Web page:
Ask SAIL: Credentials to Become a Bareboat Captain

Dear SAIL, Your charter stories in the March issue had my mind traveling afar, and I’d like to be a bareboat captain. How does a charter company know that someone is sufficiently qualified or experienced to charter its craft? Some sailors are extremely capable, but have no specific schooling or credentials.  Charles Hammond, Kingston, MA
Author:
Updated:
Original:
CYOA-pix-2[1]CaptainCred

Dear SAIL,

Your charter stories in the March issue had my mind traveling afar, and I’d like to be a bareboat captain. How does a charter company know that someone is sufficiently qualified or experienced to charter its craft? Some sailors are extremely capable, but have no specific schooling or credentials.

Charles Hammond, Kingston, MA

Great question, Charles. The answer varies between charter companies, but there is a basic set of qualifications—both official and intangible—that you’ll need to captain a charter boat. If you follow these steps, you’ll both fulfill a charter company’s requirements and acquire the skills and confidence necessary to be a great skipper.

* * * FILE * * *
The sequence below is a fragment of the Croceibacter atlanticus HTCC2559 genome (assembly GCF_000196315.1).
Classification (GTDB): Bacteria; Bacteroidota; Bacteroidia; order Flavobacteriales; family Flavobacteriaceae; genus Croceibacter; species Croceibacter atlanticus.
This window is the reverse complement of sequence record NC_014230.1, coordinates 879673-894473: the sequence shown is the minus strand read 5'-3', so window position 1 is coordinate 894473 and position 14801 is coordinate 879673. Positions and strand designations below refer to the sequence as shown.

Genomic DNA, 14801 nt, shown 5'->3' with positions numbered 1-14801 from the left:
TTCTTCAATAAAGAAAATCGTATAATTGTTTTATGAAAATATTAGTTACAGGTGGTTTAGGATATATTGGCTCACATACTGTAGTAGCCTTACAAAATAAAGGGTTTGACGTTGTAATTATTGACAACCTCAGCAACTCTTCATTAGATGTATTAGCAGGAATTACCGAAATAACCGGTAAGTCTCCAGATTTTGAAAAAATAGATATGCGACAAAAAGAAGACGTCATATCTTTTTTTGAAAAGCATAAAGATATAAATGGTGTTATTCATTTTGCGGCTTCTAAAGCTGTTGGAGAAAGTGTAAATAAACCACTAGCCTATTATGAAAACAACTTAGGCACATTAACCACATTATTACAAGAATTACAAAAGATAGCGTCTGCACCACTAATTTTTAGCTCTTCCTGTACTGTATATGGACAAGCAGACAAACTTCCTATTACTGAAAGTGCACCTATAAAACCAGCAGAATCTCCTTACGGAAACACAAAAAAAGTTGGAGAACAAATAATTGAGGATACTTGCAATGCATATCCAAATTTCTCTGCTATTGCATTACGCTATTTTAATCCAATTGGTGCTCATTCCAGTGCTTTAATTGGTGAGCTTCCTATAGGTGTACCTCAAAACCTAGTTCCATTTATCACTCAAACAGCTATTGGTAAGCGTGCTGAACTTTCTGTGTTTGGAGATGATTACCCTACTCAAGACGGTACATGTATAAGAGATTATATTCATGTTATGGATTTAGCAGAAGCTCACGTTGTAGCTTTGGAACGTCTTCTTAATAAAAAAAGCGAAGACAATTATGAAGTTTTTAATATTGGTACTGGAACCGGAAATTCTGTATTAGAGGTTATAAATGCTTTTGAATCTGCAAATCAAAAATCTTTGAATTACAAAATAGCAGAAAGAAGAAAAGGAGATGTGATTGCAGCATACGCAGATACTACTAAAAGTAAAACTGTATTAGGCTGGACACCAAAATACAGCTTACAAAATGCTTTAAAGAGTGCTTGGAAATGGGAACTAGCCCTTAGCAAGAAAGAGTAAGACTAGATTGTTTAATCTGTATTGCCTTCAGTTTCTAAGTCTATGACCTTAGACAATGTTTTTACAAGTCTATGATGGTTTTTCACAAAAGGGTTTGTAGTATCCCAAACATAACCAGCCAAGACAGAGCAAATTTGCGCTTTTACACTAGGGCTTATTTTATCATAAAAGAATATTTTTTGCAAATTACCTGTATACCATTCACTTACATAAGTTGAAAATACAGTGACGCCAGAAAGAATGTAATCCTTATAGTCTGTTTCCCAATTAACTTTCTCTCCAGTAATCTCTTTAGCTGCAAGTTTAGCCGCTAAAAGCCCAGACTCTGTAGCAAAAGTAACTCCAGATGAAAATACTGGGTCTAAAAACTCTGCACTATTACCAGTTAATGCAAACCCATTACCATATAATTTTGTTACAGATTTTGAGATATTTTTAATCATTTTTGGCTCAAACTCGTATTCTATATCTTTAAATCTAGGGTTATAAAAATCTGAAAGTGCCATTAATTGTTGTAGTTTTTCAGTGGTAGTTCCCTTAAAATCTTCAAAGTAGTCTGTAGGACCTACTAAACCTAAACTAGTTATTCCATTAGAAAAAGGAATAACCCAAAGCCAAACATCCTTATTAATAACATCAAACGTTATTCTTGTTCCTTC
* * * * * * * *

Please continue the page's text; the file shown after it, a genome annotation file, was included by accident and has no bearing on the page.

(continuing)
1) Get certified

Charter companies look for both on-the-water and on-paper certifications. US Sailing, ASA and RYA all offer bareboat courses that allow you to polish your sailing skills. In addition, these courses will help you understand what it takes to organize a charter vacation, including how to provision, make travel arrangements, set itineraries and manage emergencies and crew dynamics. 

You’ll need to be able to operate a boat’s systems and mechanics, skills you can also acquire through a course or through experience. During a typical day on charter, a boat will spend 19 hours at anchor, so a skipper has to be able to run all of the systems—batteries, electronics, plumbing, refrigeration—successfully, and make sure the crew can do the same.